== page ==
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    An honest TheMailMan78 who was not insulting me in every post would have posted manufacturer spec numbers. And other facts based in honesty and numbers. Where are the APC spec numbers that claim any protection? Either he posts those numbers. Or be honest - not intentionally insulting - and admit he does not understand the topic and underlying principles.

    No insult is to identify a classic propaganda technique - "I know someone; therefore I am an expert". One who posts that reasoning is intentionally insulting everyone.

    Provided with facts and numbers is the well proven solution from even 100 years ago. One properly earthed 'whole house' protector. Posted without insulting any one. Reality - a protector is only as effective as its earth ground. In a world where consumers are educated by facts from 100 years ago (and not from retail propaganda), everyone would have know that years ago. And then numerous posters would be calling TheMailMan78 a troll. When does posting honesty and facts become trolling?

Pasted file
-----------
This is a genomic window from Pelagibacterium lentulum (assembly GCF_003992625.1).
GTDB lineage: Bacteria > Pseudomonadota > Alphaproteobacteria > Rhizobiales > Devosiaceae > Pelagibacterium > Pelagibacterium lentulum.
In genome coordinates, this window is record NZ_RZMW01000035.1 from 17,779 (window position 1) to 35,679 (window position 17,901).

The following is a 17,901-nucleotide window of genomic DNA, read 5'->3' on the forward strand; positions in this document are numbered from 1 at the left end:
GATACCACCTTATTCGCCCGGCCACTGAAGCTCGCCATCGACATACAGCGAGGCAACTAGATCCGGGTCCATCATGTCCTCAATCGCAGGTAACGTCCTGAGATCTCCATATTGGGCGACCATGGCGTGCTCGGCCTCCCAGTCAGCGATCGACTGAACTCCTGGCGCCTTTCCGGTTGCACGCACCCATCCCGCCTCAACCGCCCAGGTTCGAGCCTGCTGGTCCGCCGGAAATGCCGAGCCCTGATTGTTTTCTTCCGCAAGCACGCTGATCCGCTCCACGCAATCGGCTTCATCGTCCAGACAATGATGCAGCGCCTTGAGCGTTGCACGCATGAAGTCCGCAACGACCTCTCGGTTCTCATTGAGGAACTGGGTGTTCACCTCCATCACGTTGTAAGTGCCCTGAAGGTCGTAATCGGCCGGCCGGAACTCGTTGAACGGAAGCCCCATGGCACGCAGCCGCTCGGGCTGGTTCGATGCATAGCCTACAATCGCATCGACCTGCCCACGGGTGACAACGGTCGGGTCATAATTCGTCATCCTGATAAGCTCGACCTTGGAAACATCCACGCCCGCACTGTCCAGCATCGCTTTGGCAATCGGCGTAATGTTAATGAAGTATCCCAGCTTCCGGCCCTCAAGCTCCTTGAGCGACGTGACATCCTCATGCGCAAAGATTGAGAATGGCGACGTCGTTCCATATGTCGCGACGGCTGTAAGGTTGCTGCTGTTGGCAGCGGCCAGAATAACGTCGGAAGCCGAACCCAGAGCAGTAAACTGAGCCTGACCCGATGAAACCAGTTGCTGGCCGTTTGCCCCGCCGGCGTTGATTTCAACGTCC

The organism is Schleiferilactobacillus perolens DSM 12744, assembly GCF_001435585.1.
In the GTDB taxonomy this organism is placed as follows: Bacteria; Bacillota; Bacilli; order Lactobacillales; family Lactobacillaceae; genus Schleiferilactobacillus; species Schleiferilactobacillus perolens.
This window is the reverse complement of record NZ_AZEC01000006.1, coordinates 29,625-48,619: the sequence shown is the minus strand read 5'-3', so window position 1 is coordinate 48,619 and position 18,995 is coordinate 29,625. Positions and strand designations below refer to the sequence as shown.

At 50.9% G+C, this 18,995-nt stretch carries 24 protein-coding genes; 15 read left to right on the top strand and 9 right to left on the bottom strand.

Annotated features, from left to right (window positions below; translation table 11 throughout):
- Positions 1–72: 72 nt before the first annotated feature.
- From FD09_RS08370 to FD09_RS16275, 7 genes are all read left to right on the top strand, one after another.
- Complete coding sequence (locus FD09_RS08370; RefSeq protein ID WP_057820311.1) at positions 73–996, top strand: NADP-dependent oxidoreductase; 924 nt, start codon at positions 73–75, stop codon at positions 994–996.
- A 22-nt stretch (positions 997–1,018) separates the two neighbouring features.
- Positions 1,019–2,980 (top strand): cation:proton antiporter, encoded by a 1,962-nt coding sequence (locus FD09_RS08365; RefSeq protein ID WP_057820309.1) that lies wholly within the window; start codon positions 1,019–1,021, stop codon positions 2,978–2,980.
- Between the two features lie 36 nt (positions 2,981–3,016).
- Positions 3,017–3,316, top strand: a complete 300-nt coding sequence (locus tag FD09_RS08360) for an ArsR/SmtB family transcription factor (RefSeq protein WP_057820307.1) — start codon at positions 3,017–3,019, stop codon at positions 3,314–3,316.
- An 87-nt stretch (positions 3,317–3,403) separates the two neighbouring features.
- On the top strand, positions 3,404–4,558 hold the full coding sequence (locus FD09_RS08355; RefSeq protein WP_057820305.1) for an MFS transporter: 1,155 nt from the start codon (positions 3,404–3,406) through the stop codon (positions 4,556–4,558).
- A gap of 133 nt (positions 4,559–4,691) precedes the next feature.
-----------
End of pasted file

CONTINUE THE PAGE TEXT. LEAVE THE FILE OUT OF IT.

I have simply provided a well proven reality that an overwhelming majority are probably only hearing for the first time. TheMailMan78 is kindly demonstrating why popular APC urban myths exists.
     
  22. CDdude55

    CDdude55 Crazy 4 TPU!!!

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    True

    Biggest problem with westom is that he's the kind of person that thinks he has it all figured out.. so as soon as anyone strays far from his thinking, it's obviously a ''myth''. From what i have seen from him he has always generally strayed far from the original topic at hand and instead insists on flaunting his electronics degree and yelling about how this is all basic ''high school physics''(. I don't understand why he doesn't just stay on topic, of course there is more to electronics then the orginial post, but that debate should be saved for another thread when it actually needs it.

    Great information from westom, but he does need to chill out a good bit in terms of the actual content of the posts.

    no offence.;)
     
    Last edited: Jul 6, 2010
  23. TheMailMan78

    TheMailMan78 Big Member